Robert and Cathy Betz bought a house in Arlington's Country Club Hills neighborhood three years ago because of their daughter Gillian's lively imagination.
When they first approached the 1935 Tudor home in North Arlington, Gillian, then a preschooler, noted the sparkles emanating from the granite bordering the front door and exclaimed, "Look! This house has fairy lights!"
The fairy-lights house reminded Robert Betz of his grandfather's home in Tennessee. Noting the original clinker bricks, arched front door, interior archways and walnut trim, Betz said, "We preserved the character of this great structure."
After 18 months of interior renovations that included replacing all wiring and plumbing, Betz, a health care policy consultant, is grateful for his decision to hire a preservation-oriented architect to undertake the project. "I would have made a lot of mistakes," he said.
Ann Holladay's nearby 1940s brick Colonial is "built like a battleship," she said. A buzzer system connecting rooms to what were once maids' quarters in the basement still works; the original wood kitchen cabinets sport a pullout pie table. The back yard is wide and deep, sheltering activities from hectic North Glebe Road to the front.
Country Club Hills takes its name from neighboring Washington Golf and Country Club, founded in 1894. (There is another neighborhood with the same name in Fairfax County.)
Kevin Fitzgerald said that his brick 1929 Colonial, which overlooks the first fairway of the golf course, has the architectural detail his wife remembers from her childhood home in Boston: a slate roof, copper gutters, 10-foot ceilings and working exterior wooden shutters.
Country Club Hills is a "real established neighborhood," said Fitzgerald, with the emphasis on real.
"The theme here is of a bygone era," he said.
The custom-built houses are a distinctive touch, while the rolling wooded terrain offers some natural gems. For instance, Susan and Bob Harding's grand white oak is one of 12 in the county on Arlington's "Notable Trees" list.
Without the orchestration of social committees, children set up lemonade stands, neighbors enjoy homemade cookie swaps, and families participate in old-fashioned July 4 celebrations.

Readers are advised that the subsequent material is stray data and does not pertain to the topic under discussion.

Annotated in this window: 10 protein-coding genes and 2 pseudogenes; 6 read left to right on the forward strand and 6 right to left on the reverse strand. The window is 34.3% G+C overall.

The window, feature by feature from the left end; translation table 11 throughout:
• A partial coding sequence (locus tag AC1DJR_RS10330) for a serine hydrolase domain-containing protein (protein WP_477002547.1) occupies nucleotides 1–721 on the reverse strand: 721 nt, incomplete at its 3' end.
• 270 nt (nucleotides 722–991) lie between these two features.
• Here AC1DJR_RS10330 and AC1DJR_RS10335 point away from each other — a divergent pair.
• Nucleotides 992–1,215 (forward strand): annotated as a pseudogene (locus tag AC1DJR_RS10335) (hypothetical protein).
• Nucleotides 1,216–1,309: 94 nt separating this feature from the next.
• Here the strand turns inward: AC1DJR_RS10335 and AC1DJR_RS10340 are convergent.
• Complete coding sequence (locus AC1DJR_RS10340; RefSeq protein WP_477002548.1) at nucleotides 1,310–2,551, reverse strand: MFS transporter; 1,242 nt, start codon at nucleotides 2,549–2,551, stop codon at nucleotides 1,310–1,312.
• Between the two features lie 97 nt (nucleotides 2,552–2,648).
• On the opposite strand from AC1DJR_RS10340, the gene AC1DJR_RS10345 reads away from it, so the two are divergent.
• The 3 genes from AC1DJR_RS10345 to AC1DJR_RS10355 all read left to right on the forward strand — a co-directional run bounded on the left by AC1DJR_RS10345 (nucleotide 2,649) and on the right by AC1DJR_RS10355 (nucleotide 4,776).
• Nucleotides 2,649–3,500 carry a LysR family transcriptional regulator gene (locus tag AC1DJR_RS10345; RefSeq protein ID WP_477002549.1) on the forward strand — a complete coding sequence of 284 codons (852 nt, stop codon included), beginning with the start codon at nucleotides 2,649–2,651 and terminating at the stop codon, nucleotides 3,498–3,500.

There are no homeowners association covenants or architectural review boards, but the properties are impeccably maintained. "It almost becomes a neighborhood culture," said Sharon Weiss, a seven-year resident.
"People take care of their yards, so you feel the need to take care of yours," she said as she trimmed the 17 boxwoods in front of her house. "That's why it works without an association here."
The lack of community oversight on remodeling and new construction occasionally leads to some collective breath holding, though, because Country Club Hills is in the midst of a bumping-up-and-out craze. Residents are remodeling instead of moving, making curbside dumpsters common, but Fitzgerald said, "Most renovations here, like the houses, can stand the test of time."
Jill Majors is among those residents who expressed concerns about the growing number of teardowns, which have been common over the last few years throughout Arlington and other older suburbs.
Majors's 1950s rambler received a front facelift just before she moved in 17 years ago, but a similar house a few doors away recently fell to the wrecker's ball. A new three-story Colonial with a three-car garage is being built in its place.
In Country Club Hills, preserving the character of the community is applauded because to many, this rolling wooded enclave has been home for decades.
Mary Lunger now enjoys afternoons with her granddaughter in a house that Lunger's parents built in 1949. "We have four generations of friends here," she said after round of golf with childhood buddies who still live in the community.
Country Club Hills is one of the few Arlington neighborhoods without a civic association, but Fitzgerald, a managing partner at the law firm Troutman Sanders, is joining with other neighbors to form one to deal with public safety issues.
Civic associations carry clout with county government, he said. "To the extent that we want to do street lights or traffic calming, they [county officials] will look at an individual and say, 'Where is your association? Do you have a consensus?' "
Beyond the occasional speeding car, residents say they can't praise the community and its location enough. Marymount University, churches and Yorktown High School are within walking distance. Georgetown and McLean are minutes away by car. Washington Golf and Country Club is like an extension of the community, where children take tennis and swimming lessons.
"Here's a very prestigious country club, six miles to the city, with spectacular views of the city, and you can walk to it," Fitzgerald said. On July 4, more than 200 neighbors sprawled on his lawn and the one next door to watch the country club's fireworks display.
The club isn't a social focus for everyone, though. Stephen Easley and his five siblings grew up in a 1939 six-bedroom Colonial built of handmade bricks. The family's social center, he said, was their home.
After moving away for a while, Easley returned to Country Club Hills 10 years ago, buying a 1938 house 200 yards from his childhood home. "The in-fill has really changed the community," he said. "The lot where I played baseball -- so tiny that a six-year-old could hit a home run -- now has a house on it."
Still, he said, "there are more active communities in Arlington, but none more beautiful than Country Club Hills."